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Province announces care advisor for people with complex mental-health, addiction challenges

Province of British Columbia
By Province of British Columbia
June 5th, 2024

The Province is taking action to improve care for a growing population with overlapping mental-health and addiction challenges and brain injuries from toxic-drug poisonings by appointing a chief scientific advisor to develop solutions to address their unique needs.

Dr. Daniel Vigo will be B.C.’s chief scientific advisor for psychiatry, toxic drugs and concurrent disorders. Vigo will work across disciplines to tap into a breadth of experience and expertise in the province with the goal of improving care for this group of patients. He will also work closely with the provincial health officer, health authorities, Indigenous partners and people with lived experience to analyze existing mental-health and addictions treatment services in B.C., review data and best practices, and look to other jurisdictions for proven solutions that can be implemented in B.C. The findings and recommendations will be reported to government on an ongoing basis so actions can be taken to make improvements in a timely way.

“As the toxic-drug crisis changes, we’re facing new challenges and grappling with a growing group of people who are very sick and struggling in our streets and emergency rooms. The current situation is not working for these people and it’s not working for our communities,” said Premier David Eby. “We’re taking action, working with Dr. Vigo, to develop new tools to help this very specific group of people so that they get the help that they need, and our communities stay safe, healthy and welcoming for everyone.”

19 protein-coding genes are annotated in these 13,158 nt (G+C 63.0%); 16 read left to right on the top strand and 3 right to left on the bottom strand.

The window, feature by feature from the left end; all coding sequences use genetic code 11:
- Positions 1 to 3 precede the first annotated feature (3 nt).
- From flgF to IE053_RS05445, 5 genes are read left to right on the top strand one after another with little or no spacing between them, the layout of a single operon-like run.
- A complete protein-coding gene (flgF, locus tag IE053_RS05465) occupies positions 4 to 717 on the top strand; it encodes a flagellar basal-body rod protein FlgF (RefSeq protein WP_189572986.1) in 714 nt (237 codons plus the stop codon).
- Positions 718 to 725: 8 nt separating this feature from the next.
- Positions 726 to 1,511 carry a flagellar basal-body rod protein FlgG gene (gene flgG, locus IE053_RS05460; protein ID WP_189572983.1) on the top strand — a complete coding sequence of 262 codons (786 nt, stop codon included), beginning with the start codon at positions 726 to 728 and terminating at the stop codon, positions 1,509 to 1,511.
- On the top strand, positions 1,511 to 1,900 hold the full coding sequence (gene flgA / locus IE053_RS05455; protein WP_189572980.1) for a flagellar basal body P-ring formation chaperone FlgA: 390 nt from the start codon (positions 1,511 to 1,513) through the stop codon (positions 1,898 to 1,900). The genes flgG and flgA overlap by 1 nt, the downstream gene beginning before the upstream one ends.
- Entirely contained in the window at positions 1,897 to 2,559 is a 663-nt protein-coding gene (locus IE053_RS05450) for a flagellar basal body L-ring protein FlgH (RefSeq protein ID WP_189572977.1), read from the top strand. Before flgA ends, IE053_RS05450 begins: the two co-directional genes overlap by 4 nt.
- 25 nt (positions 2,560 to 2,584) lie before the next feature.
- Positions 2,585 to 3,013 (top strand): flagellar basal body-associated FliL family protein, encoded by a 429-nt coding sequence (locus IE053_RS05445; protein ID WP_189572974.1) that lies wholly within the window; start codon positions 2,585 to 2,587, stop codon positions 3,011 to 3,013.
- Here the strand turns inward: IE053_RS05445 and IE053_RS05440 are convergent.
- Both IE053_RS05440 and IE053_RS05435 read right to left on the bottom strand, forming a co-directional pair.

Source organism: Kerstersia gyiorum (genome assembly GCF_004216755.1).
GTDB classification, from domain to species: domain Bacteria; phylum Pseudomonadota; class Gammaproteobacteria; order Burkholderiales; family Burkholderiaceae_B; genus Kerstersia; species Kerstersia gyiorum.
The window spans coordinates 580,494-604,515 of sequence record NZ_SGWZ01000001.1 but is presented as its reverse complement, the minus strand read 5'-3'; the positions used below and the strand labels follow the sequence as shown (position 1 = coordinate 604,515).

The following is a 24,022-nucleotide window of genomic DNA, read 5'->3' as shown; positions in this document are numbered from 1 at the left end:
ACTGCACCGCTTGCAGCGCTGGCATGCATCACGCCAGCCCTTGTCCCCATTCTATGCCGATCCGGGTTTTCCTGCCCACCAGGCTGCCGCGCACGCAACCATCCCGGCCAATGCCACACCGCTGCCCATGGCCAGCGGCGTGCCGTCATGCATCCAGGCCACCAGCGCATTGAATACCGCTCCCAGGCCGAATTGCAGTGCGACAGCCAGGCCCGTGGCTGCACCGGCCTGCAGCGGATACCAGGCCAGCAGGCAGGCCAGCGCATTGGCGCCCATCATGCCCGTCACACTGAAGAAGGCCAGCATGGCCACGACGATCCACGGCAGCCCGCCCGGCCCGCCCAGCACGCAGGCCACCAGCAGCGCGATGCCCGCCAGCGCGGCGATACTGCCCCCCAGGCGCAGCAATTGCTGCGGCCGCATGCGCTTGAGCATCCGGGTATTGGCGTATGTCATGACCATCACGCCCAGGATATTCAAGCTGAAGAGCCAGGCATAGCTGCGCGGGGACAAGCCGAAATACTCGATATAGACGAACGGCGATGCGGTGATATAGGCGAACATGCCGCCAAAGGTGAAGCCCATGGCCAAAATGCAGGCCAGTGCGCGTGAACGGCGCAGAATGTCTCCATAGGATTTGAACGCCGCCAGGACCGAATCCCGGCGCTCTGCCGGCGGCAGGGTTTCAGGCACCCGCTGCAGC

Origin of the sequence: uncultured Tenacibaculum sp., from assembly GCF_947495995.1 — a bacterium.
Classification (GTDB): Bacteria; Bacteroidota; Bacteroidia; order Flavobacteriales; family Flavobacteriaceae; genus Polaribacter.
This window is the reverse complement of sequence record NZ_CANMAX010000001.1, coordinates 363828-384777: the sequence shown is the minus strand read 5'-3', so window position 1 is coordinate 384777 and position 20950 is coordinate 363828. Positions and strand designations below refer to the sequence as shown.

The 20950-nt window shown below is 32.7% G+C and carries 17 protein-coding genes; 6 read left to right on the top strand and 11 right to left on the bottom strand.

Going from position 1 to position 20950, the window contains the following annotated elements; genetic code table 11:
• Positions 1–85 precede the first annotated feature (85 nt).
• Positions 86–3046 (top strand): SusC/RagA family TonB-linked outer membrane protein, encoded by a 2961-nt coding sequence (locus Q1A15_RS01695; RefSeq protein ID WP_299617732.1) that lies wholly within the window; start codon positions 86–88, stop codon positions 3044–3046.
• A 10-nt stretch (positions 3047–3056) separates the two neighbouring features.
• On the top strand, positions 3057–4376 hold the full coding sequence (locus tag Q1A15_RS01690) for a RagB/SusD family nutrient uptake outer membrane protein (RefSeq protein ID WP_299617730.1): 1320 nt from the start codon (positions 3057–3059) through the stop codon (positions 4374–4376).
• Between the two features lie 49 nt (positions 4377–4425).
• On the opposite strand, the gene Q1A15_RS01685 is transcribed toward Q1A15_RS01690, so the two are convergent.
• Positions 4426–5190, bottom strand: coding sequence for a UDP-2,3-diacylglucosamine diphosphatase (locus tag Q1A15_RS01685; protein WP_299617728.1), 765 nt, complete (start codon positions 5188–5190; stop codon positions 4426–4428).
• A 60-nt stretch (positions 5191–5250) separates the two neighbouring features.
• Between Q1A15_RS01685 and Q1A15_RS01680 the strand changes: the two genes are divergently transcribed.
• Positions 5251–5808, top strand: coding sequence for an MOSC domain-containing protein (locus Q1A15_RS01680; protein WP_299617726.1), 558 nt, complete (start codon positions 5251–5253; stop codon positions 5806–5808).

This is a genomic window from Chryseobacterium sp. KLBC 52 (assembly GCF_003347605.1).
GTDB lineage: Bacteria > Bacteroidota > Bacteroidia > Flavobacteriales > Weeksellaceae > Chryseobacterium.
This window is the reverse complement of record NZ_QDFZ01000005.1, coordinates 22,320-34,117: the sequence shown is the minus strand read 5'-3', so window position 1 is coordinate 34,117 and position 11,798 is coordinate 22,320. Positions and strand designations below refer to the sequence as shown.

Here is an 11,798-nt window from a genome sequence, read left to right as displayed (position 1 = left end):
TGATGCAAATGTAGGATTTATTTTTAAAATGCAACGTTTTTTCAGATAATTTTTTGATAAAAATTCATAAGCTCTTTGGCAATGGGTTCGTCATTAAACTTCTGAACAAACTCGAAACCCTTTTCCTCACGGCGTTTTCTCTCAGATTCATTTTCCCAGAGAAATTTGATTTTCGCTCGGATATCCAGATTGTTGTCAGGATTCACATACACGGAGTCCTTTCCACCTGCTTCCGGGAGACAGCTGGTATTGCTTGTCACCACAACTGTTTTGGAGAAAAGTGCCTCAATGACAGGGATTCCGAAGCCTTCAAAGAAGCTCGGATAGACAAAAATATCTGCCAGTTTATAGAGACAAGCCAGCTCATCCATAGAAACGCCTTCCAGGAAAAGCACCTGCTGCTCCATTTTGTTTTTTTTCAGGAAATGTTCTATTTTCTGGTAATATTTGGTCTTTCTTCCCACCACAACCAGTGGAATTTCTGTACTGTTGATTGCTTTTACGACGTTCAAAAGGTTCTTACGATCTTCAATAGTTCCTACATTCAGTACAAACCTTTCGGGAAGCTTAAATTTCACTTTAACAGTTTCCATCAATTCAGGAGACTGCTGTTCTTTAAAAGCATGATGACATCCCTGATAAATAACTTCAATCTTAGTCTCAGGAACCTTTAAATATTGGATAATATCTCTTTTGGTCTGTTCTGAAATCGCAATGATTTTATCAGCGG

Vigo will provide ongoing advice on how to improve care for this new, growing group of patients who are living with a combination of severe mental-health and addictions challenges and brain injuries. People with such conditions often face extreme challenges that impact their ability to make rational decisions about self-care and accessing services.

“We are in a new and increasingly challenging phase of the toxic-drug crisis,” said Jennifer Whiteside, Minister of Mental Health and Addictions. “Synthetic opioids are significantly more powerful, dangerous and unpredictable than they were even 10 years ago. There are people who are suffering from opioid use disorder and concurrent mental illness, who have now acquired brain injury from multiple overdoses and struggle to navigate life and the health-care system. Dr. Vigo’s work will help us find way to help people who need it the most.”

An increasing number of people have acquired brain injuries after overdosing on synthetic opioids. Some may also have injuries from repeated toxic-drug poisonings. Their symptoms of psychosis and other behavioural challenges can impact their own safety, as well as the safety of others. In addition, data from 2023 shows how patients with overlapping needs who live and get care in Vancouver’s Downtown Eastside may often suffer repeated health emergencies:

  • One patient went to the emergency room 180 times.
  • Four patients went to emergency room more than 140 times.
  • 612 patients went to the emergency department 10 or more times.

“There’s an extremely high prevalence of brain injury in overdose survivors. In fact, at its most severe, half survivors die in the immediate future and another third in the near future,” Vigo said. “For those who survive, the resulting clinical triad presents unique challenges in patient engagement and service provision, from prevention to tertiary care and secure community housing. My office’s mandate is to access all relevant data, develop centralized analysis and interpretation, and provide ongoing recommendations to improve and evaluate our health-system response.”

Vigo’s work will support the Province’s strategy to address the toxic-drug crisis and will build on the actions government is taking to expand access to mental-health and addictions care, including increasing early intervention and prevention, treatment and recovery services, supportive and complex care housing, harm reduction, and more.

Categories: GeneralHealth

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